Learning 2 Thrive | Carolina

An Emotional Intelligence Program

Designed & Built by Students for Students

What is the appropriate level of mental health service that UNC System institutions should strive to provide?

What best practices and innovations should the UNC System consider improving to deliver student mental health services?

Are existing funding sources sufficient to meet that standard across the System?

What alternative revenue models should the UNC System consider?

14 percent of U.S. college students have had thoughts of suicide and, similarly, the data for UNC System institutions identify a suicide ideation range between 10 percent and 23 percent of UNC System students.
Mental health issues impede academic progress and can lead to lower GPAs, leaves of absence, and stop outs. According to one study, simply identifying students who have a low GPA and are experiencing a mental health issue could help administrators identify 30 percent of students who are at risk of dropping out.
Student mental health staff and funding however have not increased proportionately but have either remained stagnant or declined on a per-student basis. As a result, many centers are strained beyond capacity, and are not able to provide students with the care they need, retain valuable mental health practitioners on staff, or support other units on campus in providing educational and outreach mental health services to students.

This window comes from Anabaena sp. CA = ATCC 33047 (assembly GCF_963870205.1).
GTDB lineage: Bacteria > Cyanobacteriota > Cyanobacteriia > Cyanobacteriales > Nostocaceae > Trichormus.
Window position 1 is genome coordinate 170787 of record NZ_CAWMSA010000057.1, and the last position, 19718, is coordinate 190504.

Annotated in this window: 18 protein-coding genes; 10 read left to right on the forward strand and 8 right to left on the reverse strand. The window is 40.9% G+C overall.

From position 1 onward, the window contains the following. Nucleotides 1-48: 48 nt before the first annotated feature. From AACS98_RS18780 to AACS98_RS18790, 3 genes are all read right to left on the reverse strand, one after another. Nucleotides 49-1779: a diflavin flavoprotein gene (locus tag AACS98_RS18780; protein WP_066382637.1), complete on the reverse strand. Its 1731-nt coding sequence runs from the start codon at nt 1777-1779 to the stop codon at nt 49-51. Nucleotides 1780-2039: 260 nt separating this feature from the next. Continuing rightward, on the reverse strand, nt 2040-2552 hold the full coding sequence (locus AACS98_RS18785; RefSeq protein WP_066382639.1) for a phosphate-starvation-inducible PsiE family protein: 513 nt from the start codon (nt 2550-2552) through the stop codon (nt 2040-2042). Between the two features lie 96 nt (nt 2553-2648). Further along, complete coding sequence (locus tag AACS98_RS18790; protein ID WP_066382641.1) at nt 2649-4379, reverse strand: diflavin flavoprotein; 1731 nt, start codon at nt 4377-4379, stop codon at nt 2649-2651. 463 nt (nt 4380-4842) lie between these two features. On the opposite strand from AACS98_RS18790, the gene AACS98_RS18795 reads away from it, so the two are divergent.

Among the 1,669 colleges and universities examined between 2007- 12, the collective lost revenue due to attrition was a staggering $16.5 billion.
Of the 1.1 million full-time students who entered college in 2002, the 500,000 who failed to graduate within 6 years cost a combined $4.5 billion in foregone income from federal and state income taxes.
Over a 5-year time frame, over $6.2 billion was appropriated to colleges and universities by states to help pay for the education of students who failed to return to school for a second year.
The costs associated with late graduation at a public 4-year university is a loss of $68,000 per student per year for that school.